And when retailers embrace personalization through clienteling, the result (read: revenue) speaks for itself. In the same McKinsey article, retailers see a “10 to 15 percent boost in sales-conversion rates,” but honestly, that’s a no brainer. The real eye-opening stat is that “these programs can also reduce marketing and sales costs by around 10 to 20 percent.”
Customer service is expensive due to the person-hours required to react to customer needs. This huge savings in marketing and sales costs is a big reason why more and more companies are moving away from basic customer service to clienteling, and in turn seeing higher revenues for a lower cost-per-sale. It’s about as win-win as you can get.
Is clienteling scalable?
My hairdresser can give me a personalized experience because every interaction is always 1-on-1. Most retail businesses don’t have that luxury. But keep in mind that Amazon is delivering a personalized shopping experience to all of its users, and they don’t have much of a physical retail presence at all. They do it with robust data mining of their customers and personalized promotions in their electronic communications.
Your retail business can do the same with the right clienteling software, but with the added bonus of providing a personalized experience in your physical locations as well. For example, a fashion retailer can send out a St. Patrick’s Day lookbook to certain customers:
Then, if those customers check into a physical location, your sales staff can remind them of the Lookbook items they had previously clicked on to see if they would want to try them on. This is the power of clienteling software that can track both the online activities as well as the in-store activities of your customers.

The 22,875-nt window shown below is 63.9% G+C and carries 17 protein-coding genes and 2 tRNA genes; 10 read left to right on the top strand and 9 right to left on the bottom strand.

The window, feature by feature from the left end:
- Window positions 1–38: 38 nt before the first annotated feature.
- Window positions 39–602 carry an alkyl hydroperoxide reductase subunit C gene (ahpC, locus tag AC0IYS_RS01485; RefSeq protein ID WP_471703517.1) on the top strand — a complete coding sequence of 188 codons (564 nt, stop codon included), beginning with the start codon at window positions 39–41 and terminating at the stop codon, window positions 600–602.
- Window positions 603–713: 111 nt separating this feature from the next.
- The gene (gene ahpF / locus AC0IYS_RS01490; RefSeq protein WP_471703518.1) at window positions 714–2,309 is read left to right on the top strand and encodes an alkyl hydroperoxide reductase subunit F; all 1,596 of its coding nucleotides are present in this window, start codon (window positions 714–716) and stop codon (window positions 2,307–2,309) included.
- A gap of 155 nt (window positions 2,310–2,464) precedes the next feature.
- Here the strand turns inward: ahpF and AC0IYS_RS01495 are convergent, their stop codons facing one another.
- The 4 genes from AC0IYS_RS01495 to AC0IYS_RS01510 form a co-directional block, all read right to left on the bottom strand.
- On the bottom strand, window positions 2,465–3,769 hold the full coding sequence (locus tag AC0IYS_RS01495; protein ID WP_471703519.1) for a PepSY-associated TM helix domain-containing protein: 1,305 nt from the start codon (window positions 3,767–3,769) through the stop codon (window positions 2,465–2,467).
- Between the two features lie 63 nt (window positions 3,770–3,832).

And keep in mind the 80/20 rule of retail: that 80% of your sales come from 20% of your customers. This means that as your team scales up your clienteling abilities, you can start with the 20% of your most loyal customers first to make the biggest impact on your bottom line.
What sales associates need for clienteling success
Even your best sales associate won’t be able to remember everything about every customer’s shopping journey. This is where technology comes in, enabling your reps to have the customer data at their fingertips to provide an effective clienteling experience for each shopper.
Today, customers are used to sales associates approaching them with tablets or their smartphones out (we’ve all stepped inside of an Apple store, after all). Arming your sales associates with a CRM that can pull up each customer’s data so that they can quickly pull up a shopper’s history is the key to effective clienteling.
“Hi, have you shopped with us before?”
“Mind telling me your name? I can bring up your shopping history to better assist you.”
“It’s Jane Doe.”
“Hi Jane! It says here you were recently browsing through some of our spring collection Lookbooks. Would you like to see some of those spring options today?”
While interactions like these using customer history will take retail training, these are the personalized shopping experiences that define what clienteling is, and what truly moves the needle today in retail.
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Written byRobert Woo, Writer @ Endear